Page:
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The Impact of Fish Exclusion on the Abundance and Species Composition of Larval Odonates: Results of Short‐Term Experiments in a North Carolina Farm Pond

Author:
Morin, Peter J.
Source:
Ecology 1984 v.65 no.1 pp. 53-60
ISSN:
0012-9658
Subject:
Anisoptera (Odonata), farms, fish, freshwater, instars, larvae, larval development, littoral zone, macroinvertebrates, multivoltine habit, predation, predators, species diversity, vegetation, North Carolina
Abstract:
Under natural conditions in a man—made North Carolina farm pond, a single small species, Perithemis tenera, numerically dominates a littoral assemblage of larval dragonflies. Censuses of exuvia of larvae metamorphosing from the pond in three successive years demonstrated a consistent negative correlation between numerical dominance in the assemblage and species—specific size in the final larval instar. This pattern suggested that size—dependent processes, such as vertebrate predation, might structure the odonate assemblage. Exclusion of vertebrate predators from patches of emergent vegetation by screen exclosures for 3 mo increased total abundances of larval odonates by an order of magnitude. Dominance shifted from small species to species of intermediate size, especially Pachydiplax longipennis, where fish were excluded. The largest species remained rare and were unaffected by fish exclusion. Four odonate species were facultatively multivoltine, completing larval development within 1—2 mo after colonization of the fish exclosures. Fish exclusion also increased the abundance of large microcrustacea, especially the cladoceran Simocephalus serrulatus. large microcrustacea increased in abundance despite a corresponding increase in the abundance of their macroinvertebrate predators, where fish were excluded. The usual dominance of small Perithemis in this assemblage was a probable consequence of differentially heavy predation by fish on moderate—size species, and the unexplained failure of large species to recruit well under experimental or natural conditions. These results support the general importance of predation in structuring freshwater communities and document an important mode of population regulation operating during the aquatic larval phase of the odonate complex life cycle.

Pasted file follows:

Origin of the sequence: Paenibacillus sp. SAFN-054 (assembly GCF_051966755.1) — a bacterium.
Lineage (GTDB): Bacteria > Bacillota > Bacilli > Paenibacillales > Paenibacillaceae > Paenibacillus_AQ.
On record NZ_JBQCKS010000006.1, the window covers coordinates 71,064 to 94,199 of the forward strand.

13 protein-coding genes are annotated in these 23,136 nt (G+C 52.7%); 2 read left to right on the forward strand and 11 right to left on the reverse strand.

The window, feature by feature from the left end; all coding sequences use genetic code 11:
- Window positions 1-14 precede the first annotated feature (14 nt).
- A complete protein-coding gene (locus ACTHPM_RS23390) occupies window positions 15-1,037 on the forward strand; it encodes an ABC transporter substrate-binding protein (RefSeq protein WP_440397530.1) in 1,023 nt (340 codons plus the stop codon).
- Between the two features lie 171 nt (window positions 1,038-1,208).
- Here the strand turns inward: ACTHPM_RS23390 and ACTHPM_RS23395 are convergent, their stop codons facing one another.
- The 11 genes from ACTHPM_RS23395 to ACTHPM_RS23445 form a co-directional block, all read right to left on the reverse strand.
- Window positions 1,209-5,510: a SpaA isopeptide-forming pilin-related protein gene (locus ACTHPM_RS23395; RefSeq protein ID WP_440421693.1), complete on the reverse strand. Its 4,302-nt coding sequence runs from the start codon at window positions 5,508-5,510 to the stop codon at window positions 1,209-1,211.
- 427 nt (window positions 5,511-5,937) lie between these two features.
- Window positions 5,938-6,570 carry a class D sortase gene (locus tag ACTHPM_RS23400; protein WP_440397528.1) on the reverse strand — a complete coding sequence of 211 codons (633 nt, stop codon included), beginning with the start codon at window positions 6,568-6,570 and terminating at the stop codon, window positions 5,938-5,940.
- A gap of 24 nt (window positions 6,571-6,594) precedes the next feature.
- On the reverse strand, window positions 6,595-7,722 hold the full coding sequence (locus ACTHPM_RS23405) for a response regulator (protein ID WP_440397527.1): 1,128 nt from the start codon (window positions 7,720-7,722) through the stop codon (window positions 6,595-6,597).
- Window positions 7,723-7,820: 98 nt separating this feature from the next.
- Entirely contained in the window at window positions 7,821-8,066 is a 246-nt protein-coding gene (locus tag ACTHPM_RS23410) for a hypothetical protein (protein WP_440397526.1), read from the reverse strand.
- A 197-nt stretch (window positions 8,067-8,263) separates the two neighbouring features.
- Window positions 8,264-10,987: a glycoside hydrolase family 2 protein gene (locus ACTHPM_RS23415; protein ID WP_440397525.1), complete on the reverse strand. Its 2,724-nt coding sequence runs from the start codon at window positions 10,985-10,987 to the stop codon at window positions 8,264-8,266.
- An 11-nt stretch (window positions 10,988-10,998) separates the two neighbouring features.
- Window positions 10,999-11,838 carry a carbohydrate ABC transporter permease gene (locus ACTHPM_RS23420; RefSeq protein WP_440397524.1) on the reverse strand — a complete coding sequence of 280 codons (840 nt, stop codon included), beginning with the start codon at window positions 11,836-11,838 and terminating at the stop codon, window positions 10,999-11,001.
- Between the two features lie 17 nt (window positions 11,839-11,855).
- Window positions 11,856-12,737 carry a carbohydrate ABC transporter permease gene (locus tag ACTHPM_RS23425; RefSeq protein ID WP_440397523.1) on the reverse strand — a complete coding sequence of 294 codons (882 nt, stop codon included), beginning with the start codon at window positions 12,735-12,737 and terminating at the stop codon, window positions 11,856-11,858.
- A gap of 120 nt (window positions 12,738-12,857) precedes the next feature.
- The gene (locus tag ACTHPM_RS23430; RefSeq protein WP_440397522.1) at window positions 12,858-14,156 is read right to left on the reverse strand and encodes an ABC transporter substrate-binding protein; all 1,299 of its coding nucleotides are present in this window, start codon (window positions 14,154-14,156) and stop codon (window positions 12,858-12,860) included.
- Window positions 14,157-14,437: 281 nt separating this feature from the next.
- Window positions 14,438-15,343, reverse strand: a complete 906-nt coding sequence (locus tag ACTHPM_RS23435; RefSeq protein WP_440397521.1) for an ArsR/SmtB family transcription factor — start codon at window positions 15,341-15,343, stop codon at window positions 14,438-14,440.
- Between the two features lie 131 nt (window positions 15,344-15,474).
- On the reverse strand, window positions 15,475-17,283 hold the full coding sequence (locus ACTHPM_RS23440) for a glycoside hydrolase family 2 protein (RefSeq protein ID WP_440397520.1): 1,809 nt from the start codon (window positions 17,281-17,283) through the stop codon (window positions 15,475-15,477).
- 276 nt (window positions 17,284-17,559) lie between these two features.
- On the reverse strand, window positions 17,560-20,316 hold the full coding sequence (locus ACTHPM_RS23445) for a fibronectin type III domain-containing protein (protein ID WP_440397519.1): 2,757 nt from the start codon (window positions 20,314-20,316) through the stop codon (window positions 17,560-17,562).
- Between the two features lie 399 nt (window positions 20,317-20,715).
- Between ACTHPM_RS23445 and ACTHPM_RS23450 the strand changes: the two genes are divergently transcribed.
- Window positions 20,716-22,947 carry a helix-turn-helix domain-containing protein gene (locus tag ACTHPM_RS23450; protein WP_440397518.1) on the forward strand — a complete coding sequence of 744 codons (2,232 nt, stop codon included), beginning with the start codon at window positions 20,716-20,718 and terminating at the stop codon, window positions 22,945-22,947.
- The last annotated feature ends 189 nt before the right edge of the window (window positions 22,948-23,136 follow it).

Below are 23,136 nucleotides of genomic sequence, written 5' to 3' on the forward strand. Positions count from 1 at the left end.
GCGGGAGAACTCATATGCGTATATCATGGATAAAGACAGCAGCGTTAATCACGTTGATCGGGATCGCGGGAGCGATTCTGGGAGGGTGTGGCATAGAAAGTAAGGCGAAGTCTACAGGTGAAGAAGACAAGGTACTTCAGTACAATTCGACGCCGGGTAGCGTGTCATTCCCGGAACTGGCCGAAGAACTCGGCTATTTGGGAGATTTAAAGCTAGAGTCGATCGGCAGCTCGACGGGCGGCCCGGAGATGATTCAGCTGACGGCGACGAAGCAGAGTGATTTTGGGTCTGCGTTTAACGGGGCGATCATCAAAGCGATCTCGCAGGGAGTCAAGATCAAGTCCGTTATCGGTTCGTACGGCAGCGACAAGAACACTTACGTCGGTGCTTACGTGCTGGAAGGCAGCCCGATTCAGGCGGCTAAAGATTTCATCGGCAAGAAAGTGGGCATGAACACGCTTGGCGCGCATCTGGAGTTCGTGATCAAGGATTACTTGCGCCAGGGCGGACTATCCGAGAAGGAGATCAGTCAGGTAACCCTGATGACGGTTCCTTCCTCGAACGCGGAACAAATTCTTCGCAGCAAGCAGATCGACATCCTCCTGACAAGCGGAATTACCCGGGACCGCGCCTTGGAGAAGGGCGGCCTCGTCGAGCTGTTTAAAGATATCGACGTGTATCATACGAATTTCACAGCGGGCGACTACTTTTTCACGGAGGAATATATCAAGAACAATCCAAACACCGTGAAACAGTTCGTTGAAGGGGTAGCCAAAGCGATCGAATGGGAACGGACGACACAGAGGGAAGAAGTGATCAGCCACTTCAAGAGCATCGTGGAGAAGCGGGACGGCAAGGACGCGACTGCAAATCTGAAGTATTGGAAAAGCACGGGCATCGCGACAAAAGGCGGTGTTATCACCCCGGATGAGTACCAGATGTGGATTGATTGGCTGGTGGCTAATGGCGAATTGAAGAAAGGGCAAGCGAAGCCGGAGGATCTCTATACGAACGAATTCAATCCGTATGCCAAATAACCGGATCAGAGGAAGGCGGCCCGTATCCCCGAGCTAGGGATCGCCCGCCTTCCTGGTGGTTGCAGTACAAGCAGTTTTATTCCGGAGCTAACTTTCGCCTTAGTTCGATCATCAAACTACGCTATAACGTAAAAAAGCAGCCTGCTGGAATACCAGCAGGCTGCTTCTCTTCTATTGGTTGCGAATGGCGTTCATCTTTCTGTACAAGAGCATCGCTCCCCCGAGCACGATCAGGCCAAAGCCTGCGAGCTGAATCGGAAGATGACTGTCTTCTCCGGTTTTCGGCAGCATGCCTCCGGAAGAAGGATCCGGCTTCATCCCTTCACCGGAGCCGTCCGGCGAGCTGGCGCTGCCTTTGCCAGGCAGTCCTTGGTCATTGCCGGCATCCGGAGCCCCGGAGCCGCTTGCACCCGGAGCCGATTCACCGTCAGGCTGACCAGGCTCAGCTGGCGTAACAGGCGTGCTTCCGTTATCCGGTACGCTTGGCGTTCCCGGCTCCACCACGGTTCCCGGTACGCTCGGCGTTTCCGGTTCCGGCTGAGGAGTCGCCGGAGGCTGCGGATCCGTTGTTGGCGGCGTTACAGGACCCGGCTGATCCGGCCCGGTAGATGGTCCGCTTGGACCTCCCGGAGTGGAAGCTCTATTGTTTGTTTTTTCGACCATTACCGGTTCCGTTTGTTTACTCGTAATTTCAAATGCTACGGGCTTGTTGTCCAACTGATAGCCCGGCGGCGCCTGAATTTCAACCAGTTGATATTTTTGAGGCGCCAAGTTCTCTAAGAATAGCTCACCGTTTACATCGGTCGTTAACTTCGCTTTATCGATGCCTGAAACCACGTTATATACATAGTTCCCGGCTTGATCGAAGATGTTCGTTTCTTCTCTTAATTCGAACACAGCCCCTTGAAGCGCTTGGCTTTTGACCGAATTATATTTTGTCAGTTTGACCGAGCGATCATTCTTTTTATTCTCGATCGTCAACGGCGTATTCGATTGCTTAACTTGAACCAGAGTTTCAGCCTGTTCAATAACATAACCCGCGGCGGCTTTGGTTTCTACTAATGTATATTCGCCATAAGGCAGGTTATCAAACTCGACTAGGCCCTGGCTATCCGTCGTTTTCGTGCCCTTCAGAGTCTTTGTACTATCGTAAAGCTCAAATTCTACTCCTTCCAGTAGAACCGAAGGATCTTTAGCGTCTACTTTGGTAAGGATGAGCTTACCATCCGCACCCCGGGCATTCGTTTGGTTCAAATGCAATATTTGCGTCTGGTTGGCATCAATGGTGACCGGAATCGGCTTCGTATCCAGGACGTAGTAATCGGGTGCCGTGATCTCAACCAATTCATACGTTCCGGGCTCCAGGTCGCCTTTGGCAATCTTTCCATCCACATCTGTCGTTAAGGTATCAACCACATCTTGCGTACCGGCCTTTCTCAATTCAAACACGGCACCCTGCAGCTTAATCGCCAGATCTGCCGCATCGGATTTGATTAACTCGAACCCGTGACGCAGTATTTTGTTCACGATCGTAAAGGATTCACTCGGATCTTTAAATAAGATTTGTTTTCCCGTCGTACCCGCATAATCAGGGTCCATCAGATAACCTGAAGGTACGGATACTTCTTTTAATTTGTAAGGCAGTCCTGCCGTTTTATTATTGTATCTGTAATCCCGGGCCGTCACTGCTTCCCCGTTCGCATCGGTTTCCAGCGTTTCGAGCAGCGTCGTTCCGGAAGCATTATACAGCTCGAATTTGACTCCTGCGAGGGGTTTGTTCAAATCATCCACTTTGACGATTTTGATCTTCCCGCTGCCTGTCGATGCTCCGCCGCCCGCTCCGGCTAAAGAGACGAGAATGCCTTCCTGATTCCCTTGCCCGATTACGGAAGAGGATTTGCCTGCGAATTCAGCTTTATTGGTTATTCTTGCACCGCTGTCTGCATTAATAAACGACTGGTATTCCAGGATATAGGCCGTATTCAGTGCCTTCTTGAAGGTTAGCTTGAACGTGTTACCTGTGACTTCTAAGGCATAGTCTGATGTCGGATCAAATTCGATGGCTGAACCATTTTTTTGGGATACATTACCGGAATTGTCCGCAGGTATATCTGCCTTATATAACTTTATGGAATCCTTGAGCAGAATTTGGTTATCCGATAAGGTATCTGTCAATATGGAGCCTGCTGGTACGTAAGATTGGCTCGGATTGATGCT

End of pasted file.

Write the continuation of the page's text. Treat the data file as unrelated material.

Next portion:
Agid:
5187219